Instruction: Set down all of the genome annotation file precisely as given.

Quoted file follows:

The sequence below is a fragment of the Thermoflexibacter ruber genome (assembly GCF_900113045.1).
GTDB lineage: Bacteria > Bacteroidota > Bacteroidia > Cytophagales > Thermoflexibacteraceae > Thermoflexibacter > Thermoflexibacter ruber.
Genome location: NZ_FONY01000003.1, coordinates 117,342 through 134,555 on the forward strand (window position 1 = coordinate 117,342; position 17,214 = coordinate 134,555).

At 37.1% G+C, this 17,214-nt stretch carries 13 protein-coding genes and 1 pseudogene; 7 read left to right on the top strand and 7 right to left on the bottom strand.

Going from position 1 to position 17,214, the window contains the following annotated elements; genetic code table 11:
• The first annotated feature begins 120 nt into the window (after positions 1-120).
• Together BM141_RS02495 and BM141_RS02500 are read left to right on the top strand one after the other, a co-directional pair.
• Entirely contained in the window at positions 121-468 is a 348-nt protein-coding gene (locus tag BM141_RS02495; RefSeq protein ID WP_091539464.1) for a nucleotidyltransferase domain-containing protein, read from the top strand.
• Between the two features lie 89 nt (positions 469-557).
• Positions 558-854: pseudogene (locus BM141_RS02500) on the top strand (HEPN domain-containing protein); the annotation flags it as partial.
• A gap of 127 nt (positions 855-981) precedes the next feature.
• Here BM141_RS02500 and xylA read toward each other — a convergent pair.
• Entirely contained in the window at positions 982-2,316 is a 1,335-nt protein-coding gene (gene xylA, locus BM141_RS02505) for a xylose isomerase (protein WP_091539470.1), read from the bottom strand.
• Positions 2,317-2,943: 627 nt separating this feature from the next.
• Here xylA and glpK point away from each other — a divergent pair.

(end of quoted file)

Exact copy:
The sequence below is a fragment of the Thermoflexibacter ruber genome (assembly GCF_900113045.1).
GTDB lineage: Bacteria > Bacteroidota > Bacteroidia > Cytophagales > Thermoflexibacteraceae > Thermoflexibacter > Thermoflexibacter ruber.
Genome location: NZ_FONY01000003.1, coordinates 117,342 through 134,555 on the forward strand (window position 1 = coordinate 117,342; position 17,214 = coordinate 134,555).

At 37.1% G+C, this 17,214-nt stretch carries 13 protein-coding genes and 1 pseudogene; 7 read left to right on the top strand and 7 right to left on the bottom strand.

Going from position 1 to position 17,214, the window contains the following annotated elements; genetic code table 11:
• The first annotated feature begins 120 nt into the window (after positions 1-120).
• Together BM141_RS02495 and BM141_RS02500 are read left to right on the top strand one after the other, a co-directional pair.
• Entirely contained in the window at positions 121-468 is a 348-nt protein-coding gene (locus tag BM141_RS02495; RefSeq protein ID WP_091539464.1) for a nucleotidyltransferase domain-containing protein, read from the top strand.
• Between the two features lie 89 nt (positions 469-557).
• Positions 558-854: pseudogene (locus BM141_RS02500) on the top strand (HEPN domain-containing protein); the annotation flags it as partial.
• A gap of 127 nt (positions 855-981) precedes the next feature.
• Here BM141_RS02500 and xylA read toward each other — a convergent pair.
• Entirely contained in the window at positions 982-2,316 is a 1,335-nt protein-coding gene (gene xylA, locus BM141_RS02505) for a xylose isomerase (protein WP_091539470.1), read from the bottom strand.
• Positions 2,317-2,943: 627 nt separating this feature from the next.
• Here xylA and glpK point away from each other — a divergent pair.